Alberto Lopez Velarde says he’s qualified and ready to lead this region in preparing students through education, apprenticeships and innovative business partnerships.
Velarde is vying to become the next Merced County Superintendent of Schools. He is facing incumbent Superintendent Steve Tietjen in the primary election on June 7.
With only two candidates in the race, it’s a winner takes all scenario with no need for a runoff in November.
“I think we could do better, Velarde told the Times during a campaign fundraiser at the fairgrounds. “We need to provide educational options for students. We need to get students college ready. If you look at pre-covid data, I believe it was 2017-18, we had 4,047 high school student graduates from our communities, and only 206 students went to UCs, and we had 480 who went to CSUs. So if you at that percentage, about 16 percent of the students did go to a four-year college, but you are talking about 84 percent who did not.”
The 58-year-old Velarde says he has more than 30 years of experience in public education, and he is currently working as a principal of Heritage Elementary School in Lodi. He commutes to work from his home in Merced.
Velarde’s campaign platform has been based on three points: 1) Create a system where high school students are college ready and have the opportunity to graduate with college credits; 2) Expand Career Technical Education offerings and establish a Comprehensive Apprenticeship Academy that will help high school students earn a vocational/career certificate and help them be ready for the workforce; 3) Create a countywide Character Education Program to prepare students to succeed in all aspects of their lives.
“I think right now we are a little behind in these areas, and that’s why I am running for office,” he said. “I want to make a difference. We want to bring a Bridge To College program that will focus on students who are borderline, or are not otherwise planning to go to college, to provide mentorship and interventions before and after school so that they can be successful. We need to target those students who are at risk. You know, our high school AVID (Advancement Via Individual Determination program) does a good job, but they don’t have the ability or resources sometimes to go the extra mile. We have the resources at the Merced County Office of Education so that we can do more.”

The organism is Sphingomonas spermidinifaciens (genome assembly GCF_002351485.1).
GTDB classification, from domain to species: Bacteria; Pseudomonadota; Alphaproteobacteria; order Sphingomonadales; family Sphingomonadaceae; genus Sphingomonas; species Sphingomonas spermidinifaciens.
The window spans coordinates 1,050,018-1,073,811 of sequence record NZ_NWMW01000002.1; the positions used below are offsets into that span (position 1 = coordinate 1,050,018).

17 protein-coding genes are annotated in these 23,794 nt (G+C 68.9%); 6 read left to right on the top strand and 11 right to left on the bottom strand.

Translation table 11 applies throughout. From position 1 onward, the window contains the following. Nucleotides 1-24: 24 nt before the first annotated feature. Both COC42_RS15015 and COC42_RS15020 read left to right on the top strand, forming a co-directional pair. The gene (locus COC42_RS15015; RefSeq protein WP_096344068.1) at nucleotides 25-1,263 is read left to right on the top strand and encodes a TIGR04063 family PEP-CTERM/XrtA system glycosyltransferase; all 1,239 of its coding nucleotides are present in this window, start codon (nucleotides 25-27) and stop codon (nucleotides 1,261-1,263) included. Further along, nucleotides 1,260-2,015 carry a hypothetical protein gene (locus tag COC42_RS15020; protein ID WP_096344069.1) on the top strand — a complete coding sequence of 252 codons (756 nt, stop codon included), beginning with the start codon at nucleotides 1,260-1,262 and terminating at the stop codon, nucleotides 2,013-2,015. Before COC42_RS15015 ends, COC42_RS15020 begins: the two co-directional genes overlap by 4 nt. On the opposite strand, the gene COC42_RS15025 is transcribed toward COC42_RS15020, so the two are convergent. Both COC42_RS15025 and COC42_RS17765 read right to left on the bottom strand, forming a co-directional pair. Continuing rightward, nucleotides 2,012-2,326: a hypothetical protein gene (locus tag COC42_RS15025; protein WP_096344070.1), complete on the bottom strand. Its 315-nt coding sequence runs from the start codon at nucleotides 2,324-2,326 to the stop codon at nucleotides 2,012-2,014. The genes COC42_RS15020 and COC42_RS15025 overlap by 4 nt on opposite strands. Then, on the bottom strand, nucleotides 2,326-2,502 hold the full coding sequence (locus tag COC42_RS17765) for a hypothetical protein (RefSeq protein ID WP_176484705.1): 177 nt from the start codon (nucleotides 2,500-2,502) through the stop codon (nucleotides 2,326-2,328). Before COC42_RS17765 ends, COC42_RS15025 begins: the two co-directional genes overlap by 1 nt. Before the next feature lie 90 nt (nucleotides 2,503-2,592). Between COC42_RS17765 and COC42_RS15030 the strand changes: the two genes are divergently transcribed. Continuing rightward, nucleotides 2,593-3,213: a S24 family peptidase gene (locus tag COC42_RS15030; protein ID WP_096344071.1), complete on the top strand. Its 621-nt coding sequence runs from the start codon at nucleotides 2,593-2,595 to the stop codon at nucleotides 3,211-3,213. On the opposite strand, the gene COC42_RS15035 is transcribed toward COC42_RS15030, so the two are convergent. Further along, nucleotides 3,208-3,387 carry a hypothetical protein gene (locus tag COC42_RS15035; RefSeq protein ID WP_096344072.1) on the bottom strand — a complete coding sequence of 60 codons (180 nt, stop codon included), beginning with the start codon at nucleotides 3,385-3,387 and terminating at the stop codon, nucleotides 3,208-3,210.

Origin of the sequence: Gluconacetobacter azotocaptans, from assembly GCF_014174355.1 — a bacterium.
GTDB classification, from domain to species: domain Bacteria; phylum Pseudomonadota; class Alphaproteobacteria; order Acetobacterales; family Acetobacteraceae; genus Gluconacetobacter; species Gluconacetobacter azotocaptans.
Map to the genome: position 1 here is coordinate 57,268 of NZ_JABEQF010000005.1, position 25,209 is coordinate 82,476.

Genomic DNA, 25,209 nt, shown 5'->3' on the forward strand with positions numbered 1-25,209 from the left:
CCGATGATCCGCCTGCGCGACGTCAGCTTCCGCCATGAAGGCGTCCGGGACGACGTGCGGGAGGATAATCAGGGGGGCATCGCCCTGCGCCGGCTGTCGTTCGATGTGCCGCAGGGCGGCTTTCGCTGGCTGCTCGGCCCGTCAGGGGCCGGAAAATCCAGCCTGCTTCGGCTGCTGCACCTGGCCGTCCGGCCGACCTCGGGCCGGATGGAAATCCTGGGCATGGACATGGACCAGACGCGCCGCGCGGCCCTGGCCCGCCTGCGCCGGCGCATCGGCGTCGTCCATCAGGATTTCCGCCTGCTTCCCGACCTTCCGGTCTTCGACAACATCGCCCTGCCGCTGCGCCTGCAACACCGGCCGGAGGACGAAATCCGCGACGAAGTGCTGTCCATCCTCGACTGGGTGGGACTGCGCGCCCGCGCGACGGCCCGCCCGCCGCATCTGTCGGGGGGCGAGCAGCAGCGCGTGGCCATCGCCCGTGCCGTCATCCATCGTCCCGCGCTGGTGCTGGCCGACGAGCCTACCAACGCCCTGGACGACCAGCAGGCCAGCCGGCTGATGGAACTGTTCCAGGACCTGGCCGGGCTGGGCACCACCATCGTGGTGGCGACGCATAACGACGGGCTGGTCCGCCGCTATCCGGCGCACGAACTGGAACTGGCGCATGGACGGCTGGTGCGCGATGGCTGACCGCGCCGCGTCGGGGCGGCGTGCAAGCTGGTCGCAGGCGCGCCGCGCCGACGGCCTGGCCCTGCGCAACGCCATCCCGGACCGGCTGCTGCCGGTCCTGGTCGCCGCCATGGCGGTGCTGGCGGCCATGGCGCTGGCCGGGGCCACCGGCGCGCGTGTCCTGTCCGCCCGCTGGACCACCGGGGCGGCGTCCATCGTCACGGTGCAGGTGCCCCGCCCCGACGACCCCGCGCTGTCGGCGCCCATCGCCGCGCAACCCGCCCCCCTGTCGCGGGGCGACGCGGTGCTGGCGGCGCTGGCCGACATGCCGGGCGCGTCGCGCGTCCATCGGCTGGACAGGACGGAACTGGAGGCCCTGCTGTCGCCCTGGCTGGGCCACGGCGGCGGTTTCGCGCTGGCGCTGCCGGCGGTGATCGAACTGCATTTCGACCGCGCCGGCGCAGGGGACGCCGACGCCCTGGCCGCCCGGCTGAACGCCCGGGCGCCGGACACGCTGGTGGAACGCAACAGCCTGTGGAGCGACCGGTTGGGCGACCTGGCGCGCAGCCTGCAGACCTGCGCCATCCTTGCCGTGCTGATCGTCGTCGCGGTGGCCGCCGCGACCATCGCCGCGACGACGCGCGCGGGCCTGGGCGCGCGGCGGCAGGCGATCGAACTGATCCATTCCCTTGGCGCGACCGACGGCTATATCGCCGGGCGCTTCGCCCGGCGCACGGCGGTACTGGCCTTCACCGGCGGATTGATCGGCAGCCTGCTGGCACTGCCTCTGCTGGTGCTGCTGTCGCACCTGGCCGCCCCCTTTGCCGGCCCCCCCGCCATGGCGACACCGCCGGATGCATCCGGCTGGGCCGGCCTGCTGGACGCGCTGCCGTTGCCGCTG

Velarde said other pre-covid data regarding county schools show 4 percent of students were proficient at math, and only 14 percent were proficient in English language arts. “Nobody is talking about this,” he said. “As superintendent of schools, I will bring new ideas so all students can be successful.”
With regard to the difference between his CTE plans and some existing local school programs, Velarde says his plan will include a functional certification process that will have students “work ready” right out of high school.
Also, the candidate adds, “We want to make sure our schools are safe, and our students are responsible and respectful.”
The candidate admits he’s running a grassroots campaign without the support of big sponsors. “I’m not aligned with anybody. I don’t owe anything to nobody. Just to the community,” he said. “We are walking districts and talking to anybody and everybody who will listen. We are pushing hard.”
Velarde was born in Culiacan, Sinaloa, Mexico, and moved to the United States when he was 11 as a child of migrant workers. The family settled in Merced, and the young Velarde attended Aida Givens Elementary School, and Hoover and Rivera middle schools. He graduated from Merced High School in the Class of 1983.
He went to Fresno State, earned a teachers credential, and went to work as a teacher and wrestling coach. He eventually ended up in school administration in a variety of leadership roles at the elementary, middle school and high school level.
The candidate stressed he’s in the superintendent race not for himself, but for the students.
“If people want change, they are going to vote for me” Velarde said. “If they are happy with the incumbent, they are going to vote for him. But I think we need change. We need to make a difference so that all of our students are successful.”